Neon Filler was created in 2009 by Joe Lepper and Dorian Rogers. Since then it has grown to include articles by our wonderful bunch of contributors, regular Top 10 features and in 2011 we published our Top 100 Indie and Alternative Albums list. Indie Music UK is the home of indie and alt music website.
What an enviable position The Mountain Goats are in. Beloved by fans and garnering new ones with each release. The band – of songwriter and singer John Darnielle, bassist Peter Hughes, drummer Jon Wurster and multi-instrumentalist Matt Douglas – can essentially do as they please.
This time around, on The Mountain Goats In League with Dragons, they are exploring some familiar themes of recent releases. As on All Eternals Deck ( 2011), Beat the Champ (2015) and Goths (2017) celebrity looms large. But this time around the icons are not the likes of Judy Garland, Charles Bronson or Chavo Guerrero. Instead, for some tracks at least, they are the wizards and characters of the game Dungeons and Dragons. Is there any real difference?
To produce, The Mountain Goats have enlisted Owen Pallett – the multi-instrumentalist who used to record under the name Final Fantasy and wrote a similarly obscure and wonderful rock opera of his own dedicated to ‘fantasy’, called Heartland (2010).
It’s a perfect blend with Pallett giving The Mountain Goats room to go off on their flights of fancy. Pallett, who has worked previously with Darnielle and co, even allows the pitch perfect country number Waylon Jennnings Live! to shine.
He also draws out the fine melody of each track with An Antidote to Strychnine and Scilian Crest among many high points.
John Darnielle, by Joe Lepper (2015)
Is there a good single? Not really, The Mountain Goats have never really been a singles band, although Cadaver Sniffing Dog is a close contender. But those that adore the soft folk/rock, pop, celebrity and piano of recent album releases will find a lot to love here. As said, an enviable position to be indeed.
By Joe Lepper
For more information visit here – The Mountain Goats In League with Dragons.
The annual three day mega feast of new music that is Dot to Dot returns over three dates in three cities. May 25th Manchester, May 26th Bristol and Nottingham May 27th .
For the price of a couple of London pints you can spend the day in the company of The Slow Show, Crystal Fighters and up and coming King No One.
There’s Brooklyn based Miss Grit to savour, also our favourites Crow and The Viagra boys who you simply must see live. In fact you’ll be spoilt rotten for choice, check out the website and top up the car, get on it.
After a two-year gap to let the fields and staff re-energise, Glastonbury Festival is stretching its legs and travelling its unhurried route towards the end of June. The Pyramid stage is clad; resale tickets have sold out (in the customary few minutes); and the live finals of the Emerging Talent Competition has awarded its £5,000 PRS Foundation grant and its coveted main stage slot at arguably the world’s most famous music festival.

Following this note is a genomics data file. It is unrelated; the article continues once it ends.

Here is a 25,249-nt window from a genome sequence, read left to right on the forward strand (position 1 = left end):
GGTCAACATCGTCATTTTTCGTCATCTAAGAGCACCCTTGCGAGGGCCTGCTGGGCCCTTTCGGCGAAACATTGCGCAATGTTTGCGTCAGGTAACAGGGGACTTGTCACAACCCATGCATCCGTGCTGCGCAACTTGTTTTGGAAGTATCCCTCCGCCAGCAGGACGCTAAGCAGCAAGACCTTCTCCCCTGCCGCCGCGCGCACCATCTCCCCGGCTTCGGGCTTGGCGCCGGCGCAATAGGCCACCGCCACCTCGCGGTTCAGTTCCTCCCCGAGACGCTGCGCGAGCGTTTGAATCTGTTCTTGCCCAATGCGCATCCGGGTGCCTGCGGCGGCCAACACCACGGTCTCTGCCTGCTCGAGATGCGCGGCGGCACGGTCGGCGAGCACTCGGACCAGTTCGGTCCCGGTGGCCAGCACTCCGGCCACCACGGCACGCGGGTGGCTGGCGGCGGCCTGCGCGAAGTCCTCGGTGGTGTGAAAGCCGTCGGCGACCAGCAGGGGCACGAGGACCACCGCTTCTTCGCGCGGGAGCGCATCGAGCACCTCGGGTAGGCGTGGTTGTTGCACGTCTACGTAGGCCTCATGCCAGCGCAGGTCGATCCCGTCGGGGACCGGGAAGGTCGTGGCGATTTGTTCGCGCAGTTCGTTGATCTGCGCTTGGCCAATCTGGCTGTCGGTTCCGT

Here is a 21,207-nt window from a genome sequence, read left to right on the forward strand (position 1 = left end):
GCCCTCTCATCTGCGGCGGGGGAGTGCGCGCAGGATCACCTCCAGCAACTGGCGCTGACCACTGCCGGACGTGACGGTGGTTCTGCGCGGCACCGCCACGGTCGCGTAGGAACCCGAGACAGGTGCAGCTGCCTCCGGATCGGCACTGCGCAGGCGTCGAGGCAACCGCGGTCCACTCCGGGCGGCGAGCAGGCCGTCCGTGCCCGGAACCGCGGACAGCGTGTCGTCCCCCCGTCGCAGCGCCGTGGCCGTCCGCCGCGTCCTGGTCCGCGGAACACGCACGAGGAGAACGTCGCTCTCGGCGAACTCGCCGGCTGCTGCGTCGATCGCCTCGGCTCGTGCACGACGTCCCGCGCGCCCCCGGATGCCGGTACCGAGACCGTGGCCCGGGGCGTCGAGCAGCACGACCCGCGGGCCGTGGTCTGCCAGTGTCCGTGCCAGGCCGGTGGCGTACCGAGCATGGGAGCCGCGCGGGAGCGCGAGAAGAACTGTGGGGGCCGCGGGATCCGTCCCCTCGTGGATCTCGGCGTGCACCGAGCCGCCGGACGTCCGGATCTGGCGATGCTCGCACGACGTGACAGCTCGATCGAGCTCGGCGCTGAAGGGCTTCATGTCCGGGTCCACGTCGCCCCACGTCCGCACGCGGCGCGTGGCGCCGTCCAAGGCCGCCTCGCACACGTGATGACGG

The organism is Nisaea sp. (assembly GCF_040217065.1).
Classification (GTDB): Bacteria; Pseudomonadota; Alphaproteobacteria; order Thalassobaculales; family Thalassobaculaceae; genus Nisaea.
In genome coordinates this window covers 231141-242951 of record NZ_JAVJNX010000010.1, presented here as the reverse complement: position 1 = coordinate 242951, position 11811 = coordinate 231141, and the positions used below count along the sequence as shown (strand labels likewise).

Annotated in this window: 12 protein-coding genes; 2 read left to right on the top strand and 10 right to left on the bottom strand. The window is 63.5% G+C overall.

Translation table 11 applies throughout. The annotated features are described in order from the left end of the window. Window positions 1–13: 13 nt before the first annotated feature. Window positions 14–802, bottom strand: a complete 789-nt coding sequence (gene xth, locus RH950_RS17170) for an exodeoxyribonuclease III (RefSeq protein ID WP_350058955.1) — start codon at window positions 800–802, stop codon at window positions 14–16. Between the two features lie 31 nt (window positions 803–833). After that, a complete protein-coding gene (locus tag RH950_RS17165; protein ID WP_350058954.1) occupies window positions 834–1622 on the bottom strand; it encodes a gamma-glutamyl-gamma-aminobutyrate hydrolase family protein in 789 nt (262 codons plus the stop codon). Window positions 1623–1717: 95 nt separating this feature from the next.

The Emerging Talent line-up is always diverse and rarely puts a foot wrong providing great performances. The variety makes getting into the judges heads tricky, but if there is a trend in recent years we have seen more MCs in the final, without any yet breaking through to win top spot.
Like the last event, in 2017, when Josh Barry’s vocal performance enticed the judges’ ears, this year they went for another stand-out singer. However the judges: Michael and Emily Eavis, representatives from the PRS, Glastonbury’s seasoned bookers, plus BBC Radio’s Huw Stephens – favoured a more melodic voice this time around, with Marie White clinching enough votes to take top spot with her two bitter-sweet compositions.
Aided by songs that suited the slightly subdued crowd that comes with an early start, Marie coped well with being first up. Tracey Chapman comparisons were made as part of her introduction, and her performance was authentic and moving. The tone and delivery of the second song ‘Out of time’ bears comparison with one of Adele’s tales of heartache and longing.
My personal on-the-night favourites were Liines and Che Lingo. Liines are in the middle of supporting Sleaford Mods, and are surely making fans with their challenging post-punk bursts. Extra points to them for rocking the “double-black Gene Vincent for the new millennium” look. Che LIngo didn’t disappoint, he was charismatic and confidently owned that stage. At times he picked up the baton that Dizzy Rascal dropped a while back, and “Same Energy” had attitude to spare and unexpected layers that touched on A Tribe Called Quest.